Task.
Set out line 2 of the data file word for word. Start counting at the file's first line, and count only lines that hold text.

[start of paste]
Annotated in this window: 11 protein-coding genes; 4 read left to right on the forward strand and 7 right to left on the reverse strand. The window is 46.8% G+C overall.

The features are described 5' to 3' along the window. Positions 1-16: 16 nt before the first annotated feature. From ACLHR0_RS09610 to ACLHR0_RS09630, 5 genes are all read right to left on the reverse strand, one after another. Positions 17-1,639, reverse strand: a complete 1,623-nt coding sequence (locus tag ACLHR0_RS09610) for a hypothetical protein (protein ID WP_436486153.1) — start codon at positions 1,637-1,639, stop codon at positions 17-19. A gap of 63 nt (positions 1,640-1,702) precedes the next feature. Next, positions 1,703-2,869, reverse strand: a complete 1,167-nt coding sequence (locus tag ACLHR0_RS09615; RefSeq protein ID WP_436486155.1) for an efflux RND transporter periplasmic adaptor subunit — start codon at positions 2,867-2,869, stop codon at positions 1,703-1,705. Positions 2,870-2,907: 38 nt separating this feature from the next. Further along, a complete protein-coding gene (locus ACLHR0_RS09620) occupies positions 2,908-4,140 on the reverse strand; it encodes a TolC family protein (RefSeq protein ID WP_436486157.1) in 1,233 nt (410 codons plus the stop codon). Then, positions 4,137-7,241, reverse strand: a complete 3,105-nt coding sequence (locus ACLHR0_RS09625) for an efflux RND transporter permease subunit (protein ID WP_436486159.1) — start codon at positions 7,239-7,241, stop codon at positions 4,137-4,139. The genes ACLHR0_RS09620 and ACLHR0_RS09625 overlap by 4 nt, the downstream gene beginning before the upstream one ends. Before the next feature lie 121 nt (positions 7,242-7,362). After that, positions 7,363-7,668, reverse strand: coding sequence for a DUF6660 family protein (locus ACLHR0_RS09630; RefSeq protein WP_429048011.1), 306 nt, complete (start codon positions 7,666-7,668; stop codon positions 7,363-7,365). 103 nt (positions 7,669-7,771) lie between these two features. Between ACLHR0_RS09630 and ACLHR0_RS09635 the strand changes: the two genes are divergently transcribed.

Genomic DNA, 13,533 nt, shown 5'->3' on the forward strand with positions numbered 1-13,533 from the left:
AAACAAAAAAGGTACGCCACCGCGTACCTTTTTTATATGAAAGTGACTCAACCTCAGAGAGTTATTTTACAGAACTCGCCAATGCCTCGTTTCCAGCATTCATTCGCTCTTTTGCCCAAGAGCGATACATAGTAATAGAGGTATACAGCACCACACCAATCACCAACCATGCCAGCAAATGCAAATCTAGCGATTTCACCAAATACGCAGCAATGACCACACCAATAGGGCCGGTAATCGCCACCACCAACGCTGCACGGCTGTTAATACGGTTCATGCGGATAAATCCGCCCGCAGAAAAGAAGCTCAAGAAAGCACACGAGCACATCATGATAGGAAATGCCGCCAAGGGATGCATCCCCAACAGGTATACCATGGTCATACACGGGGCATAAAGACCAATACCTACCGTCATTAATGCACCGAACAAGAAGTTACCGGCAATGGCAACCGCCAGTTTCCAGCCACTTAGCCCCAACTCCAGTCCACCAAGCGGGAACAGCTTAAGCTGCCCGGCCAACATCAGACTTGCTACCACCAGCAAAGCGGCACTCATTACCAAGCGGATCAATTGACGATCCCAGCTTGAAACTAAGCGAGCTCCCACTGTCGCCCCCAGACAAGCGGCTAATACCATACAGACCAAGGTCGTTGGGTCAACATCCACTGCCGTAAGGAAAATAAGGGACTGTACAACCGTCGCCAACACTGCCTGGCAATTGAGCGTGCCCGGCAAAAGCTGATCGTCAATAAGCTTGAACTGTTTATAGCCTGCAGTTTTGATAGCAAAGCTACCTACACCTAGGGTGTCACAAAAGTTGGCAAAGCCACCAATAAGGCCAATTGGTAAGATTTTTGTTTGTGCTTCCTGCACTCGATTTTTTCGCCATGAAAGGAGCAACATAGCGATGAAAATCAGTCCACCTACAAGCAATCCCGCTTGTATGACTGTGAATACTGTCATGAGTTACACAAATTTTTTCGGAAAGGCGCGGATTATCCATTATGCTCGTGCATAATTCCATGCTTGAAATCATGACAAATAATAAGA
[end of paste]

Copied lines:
The features are described 5' to 3' along the window. Positions 1-16: 16 nt before the first annotated feature. From ACLHR0_RS09610 to ACLHR0_RS09630, 5 genes are all read right to left on the reverse strand, one after another. Positions 17-1,639, reverse strand: a complete 1,623-nt coding sequence (locus tag ACLHR0_RS09610) for a hypothetical protein (protein ID WP_436486153.1) — start codon at positions 1,637-1,639, stop codon at positions 17-19. A gap of 63 nt (positions 1,640-1,702) precedes the next feature. Next, positions 1,703-2,869, reverse strand: a complete 1,167-nt coding sequence (locus tag ACLHR0_RS09615; RefSeq protein ID WP_436486155.1) for an efflux RND transporter periplasmic adaptor subunit — start codon at positions 2,867-2,869, stop codon at positions 1,703-1,705. Positions 2,870-2,907: 38 nt separating this feature from the next. Further along, a complete protein-coding gene (locus ACLHR0_RS09620) occupies positions 2,908-4,140 on the reverse strand; it encodes a TolC family protein (RefSeq protein ID WP_436486157.1) in 1,233 nt (410 codons plus the stop codon). Then, positions 4,137-7,241, reverse strand: a complete 3,105-nt coding sequence (locus ACLHR0_RS09625) for an efflux RND transporter permease subunit (protein ID WP_436486159.1) — start codon at positions 7,239-7,241, stop codon at positions 4,137-4,139. The genes ACLHR0_RS09620 and ACLHR0_RS09625 overlap by 4 nt, the downstream gene beginning before the upstream one ends. Before the next feature lie 121 nt (positions 7,242-7,362). After that, positions 7,363-7,668, reverse strand: coding sequence for a DUF6660 family protein (locus ACLHR0_RS09630; RefSeq protein WP_429048011.1), 306 nt, complete (start codon positions 7,666-7,668; stop codon positions 7,363-7,365). 103 nt (positions 7,669-7,771) lie between these two features. Between ACLHR0_RS09630 and ACLHR0_RS09635 the strand changes: the two genes are divergently transcribed.